Illinois’ bill is unique in this it gives its brick-and-mortar operations — casinos, racetracks and sports venues — an 18-month head start over online-only operators like FanDuel and DraftKings. The licensed brick-and-mortar operations can offer mobile betting right away, but there’s a little more friction in the process, as in-person registration will be required for 18 months.

Under the bill, sports stadiums such as Wrigley Field (Cubs), the United Center (Bulls), Soldier Field (Bears) and Guaranteed Rate Field (White Sox) could apply to have betting kiosks.

Full mobile betting

Indiana’s sports betting bill was signed into law on May 8, 2019, and officially went live on Sept. 1. Mobile betting launched in the state on Oct. 3. By the end of 2019, FanDuel, DraftKings and BetRivers were all operating mobile apps within the state. In the first two full months after launching mobile betting, Indiana averaged a handle of $154.6 million per month.

Partial mobile betting

Iowa’s sports betting law was signed on May 13, 2019, and the state started accepting bets on Aug. 15. The one wrinkle with mobile betting: You have to register in person before being able to bet on your phone. That provision will remain in place until Jan. 1, 2021.

Only physical sportsbooks

On Dec. 11, 2019 a bill passed that legalized sports betting and fantasy sports, and nine days later, Gov. Gretchen Whitmer signed it into law. The legislation calls for full mobile wagering within the state.

Michigan launched in-person wagering at the MGM Grand Detroit just ahead of March Madness 2020 (March 11, to be exact). Mobile betting is expected to follow, but likely not until 2021.

Partial mobile betting

Mississippi, which legalized betting in 2018, has mobile wagering, but it’s very restrictive, only permitted while inside a casino.

Only physical sportsbooks

Montana officially legalized betting on May 3, 2019. The state lottery will oversee everything. Bettors will be able to place a wager inside licensed bars and restaurants via kiosks or on their phone, but mobile betting will not work outside of those bars and restaurants. The state initially wanted to get up and running for the start of the 2019 NFL season, but it took until March 2020 for Montana to get up and running.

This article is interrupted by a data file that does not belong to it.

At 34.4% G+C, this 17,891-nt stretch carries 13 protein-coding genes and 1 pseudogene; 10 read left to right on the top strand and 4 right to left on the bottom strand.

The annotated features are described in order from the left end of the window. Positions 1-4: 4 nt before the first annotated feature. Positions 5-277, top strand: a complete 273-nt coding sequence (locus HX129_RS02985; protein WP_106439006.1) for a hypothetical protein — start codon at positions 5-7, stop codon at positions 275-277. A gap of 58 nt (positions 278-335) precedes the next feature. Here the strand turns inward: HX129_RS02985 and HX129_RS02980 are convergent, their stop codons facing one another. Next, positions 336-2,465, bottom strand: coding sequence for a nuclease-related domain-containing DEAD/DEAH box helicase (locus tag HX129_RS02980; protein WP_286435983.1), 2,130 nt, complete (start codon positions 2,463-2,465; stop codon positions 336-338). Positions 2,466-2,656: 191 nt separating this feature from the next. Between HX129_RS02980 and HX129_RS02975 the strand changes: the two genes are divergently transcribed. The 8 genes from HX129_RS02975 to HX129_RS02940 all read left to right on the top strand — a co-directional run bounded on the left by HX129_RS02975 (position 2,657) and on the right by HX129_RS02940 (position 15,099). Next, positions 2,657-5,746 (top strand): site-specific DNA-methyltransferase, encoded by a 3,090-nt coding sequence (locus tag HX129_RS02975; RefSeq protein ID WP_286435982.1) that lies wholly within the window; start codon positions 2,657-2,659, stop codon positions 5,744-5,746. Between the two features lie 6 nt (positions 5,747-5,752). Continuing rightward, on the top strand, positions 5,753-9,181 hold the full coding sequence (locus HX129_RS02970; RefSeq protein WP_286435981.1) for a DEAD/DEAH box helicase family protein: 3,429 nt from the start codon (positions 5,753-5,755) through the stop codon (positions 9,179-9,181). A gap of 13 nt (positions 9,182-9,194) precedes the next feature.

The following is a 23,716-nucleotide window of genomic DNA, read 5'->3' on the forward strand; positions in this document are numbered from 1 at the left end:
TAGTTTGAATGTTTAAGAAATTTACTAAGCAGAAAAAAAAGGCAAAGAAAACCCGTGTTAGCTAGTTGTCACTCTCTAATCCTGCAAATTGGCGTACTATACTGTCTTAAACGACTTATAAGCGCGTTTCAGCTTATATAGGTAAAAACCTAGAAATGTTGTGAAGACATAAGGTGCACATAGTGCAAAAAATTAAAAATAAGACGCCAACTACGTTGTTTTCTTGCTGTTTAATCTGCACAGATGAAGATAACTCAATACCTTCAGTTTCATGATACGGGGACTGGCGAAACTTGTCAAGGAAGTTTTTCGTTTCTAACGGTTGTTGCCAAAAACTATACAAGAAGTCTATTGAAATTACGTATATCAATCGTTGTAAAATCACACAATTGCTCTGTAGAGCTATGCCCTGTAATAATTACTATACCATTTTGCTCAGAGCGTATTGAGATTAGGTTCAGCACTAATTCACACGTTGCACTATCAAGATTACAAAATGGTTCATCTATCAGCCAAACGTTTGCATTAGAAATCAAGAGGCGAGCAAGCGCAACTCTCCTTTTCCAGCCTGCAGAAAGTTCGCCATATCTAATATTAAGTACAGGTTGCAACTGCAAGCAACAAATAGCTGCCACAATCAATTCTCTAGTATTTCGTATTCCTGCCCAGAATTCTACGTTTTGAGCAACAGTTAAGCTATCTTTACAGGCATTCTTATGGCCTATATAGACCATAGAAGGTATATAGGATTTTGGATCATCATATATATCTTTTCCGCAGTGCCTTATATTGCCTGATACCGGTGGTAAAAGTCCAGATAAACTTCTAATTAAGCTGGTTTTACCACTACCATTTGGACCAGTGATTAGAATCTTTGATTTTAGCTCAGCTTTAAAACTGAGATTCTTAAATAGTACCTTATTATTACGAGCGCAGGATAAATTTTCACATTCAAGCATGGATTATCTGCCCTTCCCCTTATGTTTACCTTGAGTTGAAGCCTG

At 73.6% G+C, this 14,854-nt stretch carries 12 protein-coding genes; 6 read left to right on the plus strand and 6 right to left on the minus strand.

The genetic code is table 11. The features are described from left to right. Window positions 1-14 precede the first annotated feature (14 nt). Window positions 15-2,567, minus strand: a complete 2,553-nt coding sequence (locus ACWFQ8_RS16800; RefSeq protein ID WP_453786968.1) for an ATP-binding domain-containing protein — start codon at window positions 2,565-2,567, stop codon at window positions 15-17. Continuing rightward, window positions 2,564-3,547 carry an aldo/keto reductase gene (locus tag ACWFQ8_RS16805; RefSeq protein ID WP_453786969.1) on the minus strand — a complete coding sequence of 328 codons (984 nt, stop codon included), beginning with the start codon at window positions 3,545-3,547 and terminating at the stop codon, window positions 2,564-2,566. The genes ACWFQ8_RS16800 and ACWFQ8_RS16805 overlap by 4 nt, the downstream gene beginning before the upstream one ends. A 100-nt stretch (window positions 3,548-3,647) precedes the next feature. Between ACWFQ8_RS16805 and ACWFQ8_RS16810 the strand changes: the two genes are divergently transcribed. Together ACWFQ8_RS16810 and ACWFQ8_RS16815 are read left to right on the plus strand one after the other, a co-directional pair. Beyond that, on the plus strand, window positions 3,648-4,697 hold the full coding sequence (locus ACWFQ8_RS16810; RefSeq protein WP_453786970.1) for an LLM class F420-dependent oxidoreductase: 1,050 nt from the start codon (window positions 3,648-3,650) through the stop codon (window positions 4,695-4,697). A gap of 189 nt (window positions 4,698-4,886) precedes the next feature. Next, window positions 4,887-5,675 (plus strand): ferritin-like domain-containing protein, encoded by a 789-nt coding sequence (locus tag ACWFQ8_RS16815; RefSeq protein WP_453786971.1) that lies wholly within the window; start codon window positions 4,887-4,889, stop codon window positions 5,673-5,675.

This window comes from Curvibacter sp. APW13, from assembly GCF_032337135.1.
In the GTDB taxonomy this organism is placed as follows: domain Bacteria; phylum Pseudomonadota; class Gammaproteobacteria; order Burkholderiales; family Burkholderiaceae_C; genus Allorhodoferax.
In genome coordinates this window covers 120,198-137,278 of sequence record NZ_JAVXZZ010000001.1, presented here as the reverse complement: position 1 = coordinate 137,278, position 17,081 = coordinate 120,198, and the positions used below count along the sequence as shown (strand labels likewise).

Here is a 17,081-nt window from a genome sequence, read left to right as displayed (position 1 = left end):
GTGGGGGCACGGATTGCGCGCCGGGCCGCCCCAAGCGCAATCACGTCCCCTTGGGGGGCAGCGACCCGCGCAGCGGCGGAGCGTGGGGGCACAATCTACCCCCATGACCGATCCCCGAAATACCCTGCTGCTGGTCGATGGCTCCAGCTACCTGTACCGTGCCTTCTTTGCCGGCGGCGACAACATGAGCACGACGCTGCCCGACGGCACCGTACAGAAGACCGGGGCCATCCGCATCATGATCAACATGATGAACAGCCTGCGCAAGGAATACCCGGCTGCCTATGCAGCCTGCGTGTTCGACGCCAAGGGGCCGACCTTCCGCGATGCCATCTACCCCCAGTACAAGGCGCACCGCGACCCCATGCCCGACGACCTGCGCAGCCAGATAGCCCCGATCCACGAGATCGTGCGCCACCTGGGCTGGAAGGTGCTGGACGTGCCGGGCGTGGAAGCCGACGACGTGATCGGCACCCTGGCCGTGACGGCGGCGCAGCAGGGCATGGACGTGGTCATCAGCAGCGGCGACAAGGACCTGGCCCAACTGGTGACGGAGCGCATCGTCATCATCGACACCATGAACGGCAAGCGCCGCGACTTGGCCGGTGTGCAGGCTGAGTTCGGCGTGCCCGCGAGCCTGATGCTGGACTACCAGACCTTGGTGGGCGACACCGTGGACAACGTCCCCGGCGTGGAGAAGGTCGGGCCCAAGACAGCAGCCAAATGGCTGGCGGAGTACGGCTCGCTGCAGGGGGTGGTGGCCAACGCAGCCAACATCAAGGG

Partial mobile betting

Nevada, the gold standard of in-person betting, still hasn’t quite mastered mobile wagering. It requires bettors to come into a casino to register in person before being able to place bets via the Internet.

Full mobile betting

New Hampshire Gov. Chris Sununu signed a sports betting bill into law on July 12, and mobile wagering will officially launch on Dec. 30 with DraftKings making a leap in the state. DraftKings will be the only mobile operator in the state besides the New Hampshire Lottery.

Retail sports betting will also be coming to the state, but not until a bit later. Six cities have approved retail locations, according to a report from the Union Leader: Berlin, Claremont, Franklin, Laconia, Manchester and Somersworth.

Full mobile betting

After New Jersey fought the NFL, NBA, NHL, MLB and NCAA for a decade, the Supreme Court in May of 2018 ruled that the Professional and Amateur Sports Protection Act (PASPA) was unconstitutional, and that N.J. and every other state could legalize sports betting at its discretion. New Jersey quickly legalized and is the most advanced state in its online sports betting offerings as of early 2020, bringing in more than $4.5 billion in bets in 2019. More than 80% of sports those wagers were placed online.

Only physical sportsbooks

No bill passed, but Native American tribes have interpreted that their sportsbooks are legal under their state tribal gaming compacts.

Only physical sportsbooks

The New York Gaming Commission voted on June 10, 2019, to allow in-person betting in four upstate casinos — Resorts World, Rivers Casino, Tioga Downs and Del Lago — located hundreds of miles away from New York City. Wagering officially launched on July 16, 2019. So while you can now legally bet in person at the four upstate casinos, bettors can hope that 2020 is the year mobile betting comes to the Empire State, though it’s far from a sure thing.